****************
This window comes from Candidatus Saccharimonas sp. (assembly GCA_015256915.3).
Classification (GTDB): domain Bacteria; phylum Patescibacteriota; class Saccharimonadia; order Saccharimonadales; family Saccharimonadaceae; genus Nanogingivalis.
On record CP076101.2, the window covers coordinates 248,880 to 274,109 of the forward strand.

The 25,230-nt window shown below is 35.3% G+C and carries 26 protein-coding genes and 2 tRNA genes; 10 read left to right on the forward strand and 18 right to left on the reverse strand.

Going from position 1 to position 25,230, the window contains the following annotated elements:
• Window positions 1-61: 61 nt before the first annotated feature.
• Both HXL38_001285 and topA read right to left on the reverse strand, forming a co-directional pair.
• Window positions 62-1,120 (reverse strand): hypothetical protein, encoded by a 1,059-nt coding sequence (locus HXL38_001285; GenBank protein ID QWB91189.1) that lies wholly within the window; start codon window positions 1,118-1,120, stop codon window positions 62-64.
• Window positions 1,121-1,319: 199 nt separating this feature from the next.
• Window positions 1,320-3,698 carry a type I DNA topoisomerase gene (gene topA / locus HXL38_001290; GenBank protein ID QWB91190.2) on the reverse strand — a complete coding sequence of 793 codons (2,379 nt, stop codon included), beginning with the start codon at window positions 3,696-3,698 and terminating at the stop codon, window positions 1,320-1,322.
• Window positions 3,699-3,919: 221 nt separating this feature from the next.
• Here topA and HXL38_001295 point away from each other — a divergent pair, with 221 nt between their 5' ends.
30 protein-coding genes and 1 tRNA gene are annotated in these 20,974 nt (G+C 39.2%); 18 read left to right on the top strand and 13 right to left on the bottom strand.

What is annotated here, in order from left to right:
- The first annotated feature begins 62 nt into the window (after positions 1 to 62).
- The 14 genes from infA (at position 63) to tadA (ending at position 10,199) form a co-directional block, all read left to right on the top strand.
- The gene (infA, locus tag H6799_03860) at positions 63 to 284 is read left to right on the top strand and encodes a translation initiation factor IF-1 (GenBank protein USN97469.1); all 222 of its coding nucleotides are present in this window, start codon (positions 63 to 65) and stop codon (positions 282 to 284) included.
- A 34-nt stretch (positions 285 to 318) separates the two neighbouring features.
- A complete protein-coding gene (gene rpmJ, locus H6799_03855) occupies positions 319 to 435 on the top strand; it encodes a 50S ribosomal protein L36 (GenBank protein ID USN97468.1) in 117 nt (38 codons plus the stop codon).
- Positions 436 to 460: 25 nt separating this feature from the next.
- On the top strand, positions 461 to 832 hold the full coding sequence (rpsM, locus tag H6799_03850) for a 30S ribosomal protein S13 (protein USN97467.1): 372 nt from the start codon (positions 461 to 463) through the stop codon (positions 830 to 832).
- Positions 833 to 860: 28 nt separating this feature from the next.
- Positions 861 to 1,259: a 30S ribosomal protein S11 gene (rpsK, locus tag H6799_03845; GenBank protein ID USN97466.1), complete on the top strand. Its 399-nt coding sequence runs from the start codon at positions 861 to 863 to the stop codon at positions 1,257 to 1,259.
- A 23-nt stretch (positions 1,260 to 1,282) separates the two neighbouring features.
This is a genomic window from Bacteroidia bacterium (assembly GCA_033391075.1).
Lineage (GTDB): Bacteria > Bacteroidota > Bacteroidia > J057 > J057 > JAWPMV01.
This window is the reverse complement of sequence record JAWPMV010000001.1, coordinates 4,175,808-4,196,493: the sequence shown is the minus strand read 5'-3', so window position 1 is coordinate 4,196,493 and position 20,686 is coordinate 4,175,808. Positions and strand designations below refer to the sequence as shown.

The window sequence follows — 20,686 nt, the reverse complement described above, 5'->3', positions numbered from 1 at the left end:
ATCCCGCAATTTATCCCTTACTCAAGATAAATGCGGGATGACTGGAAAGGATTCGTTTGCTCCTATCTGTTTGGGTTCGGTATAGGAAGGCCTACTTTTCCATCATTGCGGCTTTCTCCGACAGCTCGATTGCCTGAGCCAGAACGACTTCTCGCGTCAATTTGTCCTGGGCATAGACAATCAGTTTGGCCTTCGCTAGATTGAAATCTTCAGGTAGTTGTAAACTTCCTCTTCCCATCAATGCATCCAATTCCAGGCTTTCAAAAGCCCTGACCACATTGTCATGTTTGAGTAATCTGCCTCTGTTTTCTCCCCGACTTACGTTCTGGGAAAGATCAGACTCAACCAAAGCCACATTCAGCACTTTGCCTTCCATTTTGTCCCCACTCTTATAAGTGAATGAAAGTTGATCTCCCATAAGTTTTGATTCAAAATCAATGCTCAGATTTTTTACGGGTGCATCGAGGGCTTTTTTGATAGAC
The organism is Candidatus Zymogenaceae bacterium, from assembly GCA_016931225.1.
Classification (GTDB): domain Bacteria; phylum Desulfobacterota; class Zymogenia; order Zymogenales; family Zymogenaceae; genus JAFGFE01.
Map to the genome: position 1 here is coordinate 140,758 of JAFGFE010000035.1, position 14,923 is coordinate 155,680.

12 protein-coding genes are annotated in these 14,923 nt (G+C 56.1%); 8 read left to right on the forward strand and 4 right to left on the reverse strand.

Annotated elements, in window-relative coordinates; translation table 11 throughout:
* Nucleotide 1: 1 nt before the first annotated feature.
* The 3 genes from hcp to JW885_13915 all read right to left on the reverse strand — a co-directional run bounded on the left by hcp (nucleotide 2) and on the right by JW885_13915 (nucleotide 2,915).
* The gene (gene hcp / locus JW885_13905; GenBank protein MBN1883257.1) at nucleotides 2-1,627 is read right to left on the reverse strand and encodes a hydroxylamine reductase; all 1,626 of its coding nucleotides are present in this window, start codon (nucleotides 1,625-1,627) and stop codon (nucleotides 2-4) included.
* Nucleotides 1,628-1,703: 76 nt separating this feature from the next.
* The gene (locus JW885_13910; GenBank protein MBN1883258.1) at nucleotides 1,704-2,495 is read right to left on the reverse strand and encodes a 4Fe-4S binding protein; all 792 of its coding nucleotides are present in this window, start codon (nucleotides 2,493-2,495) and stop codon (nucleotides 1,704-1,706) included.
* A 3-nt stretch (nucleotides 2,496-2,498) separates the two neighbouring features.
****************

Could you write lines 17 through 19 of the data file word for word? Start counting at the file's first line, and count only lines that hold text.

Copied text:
- The gene (infA, locus tag H6799_03860) at positions 63 to 284 is read left to right on the top strand and encodes a translation initiation factor IF-1 (GenBank protein USN97469.1); all 222 of its coding nucleotides are present in this window, start codon (positions 63 to 65) and stop codon (positions 282 to 284) included.
- A 34-nt stretch (positions 285 to 318) separates the two neighbouring features.
- A complete protein-coding gene (gene rpmJ, locus H6799_03855) occupies positions 319 to 435 on the top strand; it encodes a 50S ribosomal protein L36 (GenBank protein ID USN97468.1) in 117 nt (38 codons plus the stop codon).